Resources for Psychologists/School Psychologists

The topics listed are individual websites that can be accessed by members of The American Academy of Special Education Professionals (AASEP). If you are not a member of AASEP, and would like to join AASEP, click on the following link: Join AASEP to Register.

Members of AASEP, please login  (member login and password) to have full access to all the information and other websites links, in our database.

Alcohol and Drug Abuse Issues

  • Alcohol and Drug Information Related Resources- This resource from the  is an excellent site to visit if you are involved with students who are experiencing problems with drugs or alcohol. The site offers you fact sheets on over 26 drugs as well as extensive resources on issues dealing with drugs, alcohol, HIV, recovery, treatment and many other topics. A good source for specific information that ay help in communication with students, staff and parents.
  • Substance Abuse and Mental Health Services Administration - This subdivision of the U.S. Department of Health and Human Services provides a handful of resources for dealing with and general information on drug and alcohol abuse.

Journals and Books

  • Psychology Indexes to Journals and Books - Index from the Boston University Libraries of journals and books related to psychology.  Includes links with abstracts as well as reference tools, research guides, and selected web links.


  • Antidepressants: Youth Suicide Warnings Increasingly Questioned- FDA advisories warning of increased suicide risk among children and adolescents beginning antidepressant therapy have alarmed the health care community. But emerging evidence suggests that this may not be the case—and that it may actually be a disservice to withhold these medications from persons who need them.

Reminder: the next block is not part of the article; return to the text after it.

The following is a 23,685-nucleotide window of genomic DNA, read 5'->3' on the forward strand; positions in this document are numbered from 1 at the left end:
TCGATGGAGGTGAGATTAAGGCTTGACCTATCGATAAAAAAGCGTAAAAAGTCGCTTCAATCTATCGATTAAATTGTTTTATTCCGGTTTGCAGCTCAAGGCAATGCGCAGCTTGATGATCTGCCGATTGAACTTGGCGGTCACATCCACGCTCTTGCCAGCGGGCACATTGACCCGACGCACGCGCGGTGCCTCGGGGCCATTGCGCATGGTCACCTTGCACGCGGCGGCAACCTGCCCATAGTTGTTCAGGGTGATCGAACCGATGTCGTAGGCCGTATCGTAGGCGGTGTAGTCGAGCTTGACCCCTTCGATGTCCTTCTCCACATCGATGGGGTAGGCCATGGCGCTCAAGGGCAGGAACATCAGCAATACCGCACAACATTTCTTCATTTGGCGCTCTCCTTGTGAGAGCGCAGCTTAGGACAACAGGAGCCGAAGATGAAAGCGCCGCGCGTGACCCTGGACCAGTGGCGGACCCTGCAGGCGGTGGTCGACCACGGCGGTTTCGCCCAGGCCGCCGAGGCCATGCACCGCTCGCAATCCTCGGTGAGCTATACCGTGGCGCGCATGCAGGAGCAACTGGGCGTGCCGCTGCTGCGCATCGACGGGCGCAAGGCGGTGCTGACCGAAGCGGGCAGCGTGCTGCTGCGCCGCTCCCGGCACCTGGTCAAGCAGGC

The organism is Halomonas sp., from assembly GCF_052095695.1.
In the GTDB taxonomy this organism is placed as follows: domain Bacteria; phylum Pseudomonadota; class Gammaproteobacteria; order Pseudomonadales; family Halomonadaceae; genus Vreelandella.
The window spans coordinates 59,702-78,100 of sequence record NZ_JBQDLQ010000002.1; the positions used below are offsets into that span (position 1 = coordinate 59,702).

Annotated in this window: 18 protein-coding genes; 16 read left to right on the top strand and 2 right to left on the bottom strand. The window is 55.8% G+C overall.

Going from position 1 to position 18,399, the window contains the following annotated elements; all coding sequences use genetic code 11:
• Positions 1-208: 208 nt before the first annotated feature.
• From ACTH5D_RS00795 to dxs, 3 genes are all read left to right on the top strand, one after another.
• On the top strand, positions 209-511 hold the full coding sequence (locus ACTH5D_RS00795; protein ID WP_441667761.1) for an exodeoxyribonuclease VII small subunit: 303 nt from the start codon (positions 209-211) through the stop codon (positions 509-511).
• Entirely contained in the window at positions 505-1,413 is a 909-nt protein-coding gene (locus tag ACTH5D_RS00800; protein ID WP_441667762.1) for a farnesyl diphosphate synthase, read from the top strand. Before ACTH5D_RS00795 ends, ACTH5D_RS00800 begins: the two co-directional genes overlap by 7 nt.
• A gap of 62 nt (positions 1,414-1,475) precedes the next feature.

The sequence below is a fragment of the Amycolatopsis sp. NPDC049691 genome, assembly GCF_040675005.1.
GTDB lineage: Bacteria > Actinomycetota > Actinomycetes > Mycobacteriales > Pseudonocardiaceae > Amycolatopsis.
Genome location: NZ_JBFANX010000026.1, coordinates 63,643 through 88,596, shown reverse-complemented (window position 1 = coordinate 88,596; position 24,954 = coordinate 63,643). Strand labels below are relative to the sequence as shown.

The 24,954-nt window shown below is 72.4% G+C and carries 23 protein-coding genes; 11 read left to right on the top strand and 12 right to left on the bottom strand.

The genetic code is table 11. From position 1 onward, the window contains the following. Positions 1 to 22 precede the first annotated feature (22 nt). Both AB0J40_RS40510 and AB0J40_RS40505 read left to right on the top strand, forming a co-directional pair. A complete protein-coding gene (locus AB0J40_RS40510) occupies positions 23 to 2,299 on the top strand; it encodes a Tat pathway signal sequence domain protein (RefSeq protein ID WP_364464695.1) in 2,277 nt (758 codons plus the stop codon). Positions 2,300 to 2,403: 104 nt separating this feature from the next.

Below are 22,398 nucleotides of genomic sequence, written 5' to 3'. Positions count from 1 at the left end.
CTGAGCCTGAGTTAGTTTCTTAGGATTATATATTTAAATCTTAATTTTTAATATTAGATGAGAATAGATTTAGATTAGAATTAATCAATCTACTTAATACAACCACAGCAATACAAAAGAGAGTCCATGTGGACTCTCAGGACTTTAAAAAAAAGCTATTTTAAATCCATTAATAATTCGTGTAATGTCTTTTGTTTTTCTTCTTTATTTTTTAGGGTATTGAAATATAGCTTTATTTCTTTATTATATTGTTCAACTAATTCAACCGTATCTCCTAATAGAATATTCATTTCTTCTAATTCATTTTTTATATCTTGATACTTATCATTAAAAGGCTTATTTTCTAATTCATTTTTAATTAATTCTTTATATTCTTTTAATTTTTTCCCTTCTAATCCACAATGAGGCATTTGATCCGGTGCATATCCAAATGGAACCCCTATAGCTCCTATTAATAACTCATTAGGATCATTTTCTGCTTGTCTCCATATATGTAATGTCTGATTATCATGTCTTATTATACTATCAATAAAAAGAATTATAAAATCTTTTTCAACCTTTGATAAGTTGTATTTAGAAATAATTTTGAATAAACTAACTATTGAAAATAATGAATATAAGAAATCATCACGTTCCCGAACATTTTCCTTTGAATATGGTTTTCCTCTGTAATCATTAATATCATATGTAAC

• Index to Drug Specific Information from the U.S. Food and Drug Administration - A general list of information for a large number of prescription drugs.  Information for a drug will be in one of three different formats:  1. Patient Information Sheet (with and without FDA Alerts); 2. Consumer Information Sheet (for drugs approved since 1998. These will all be eventually converted to Patient Information Sheets); 3. Drug Information Page (may include a Patient or Consumer Information Sheet, Healthcare Professional Sheet, approval information, FDA press releases, questions and answers about a drug, and other related information).


  • Helping Children Deal with Terrorism - PDF file.  Exposure to violence in any form, whether directly or indirectly witnessed leaves children feeling frightened, unsafe, vulnerable and at times hopeless. Most children exhibit temporary behaviors that are characteristic of younger children. Children react with a wide variety of feelings and behaviors. Some children experience worrying, and bad memories that go away. Others have long term reactions. Some children who are acutely affected need to have adults stay with them until they feel more stable. It is important to remember that visual images are more terrifying than talking. The best way fro a child to learn about what has happened is by talking with parents.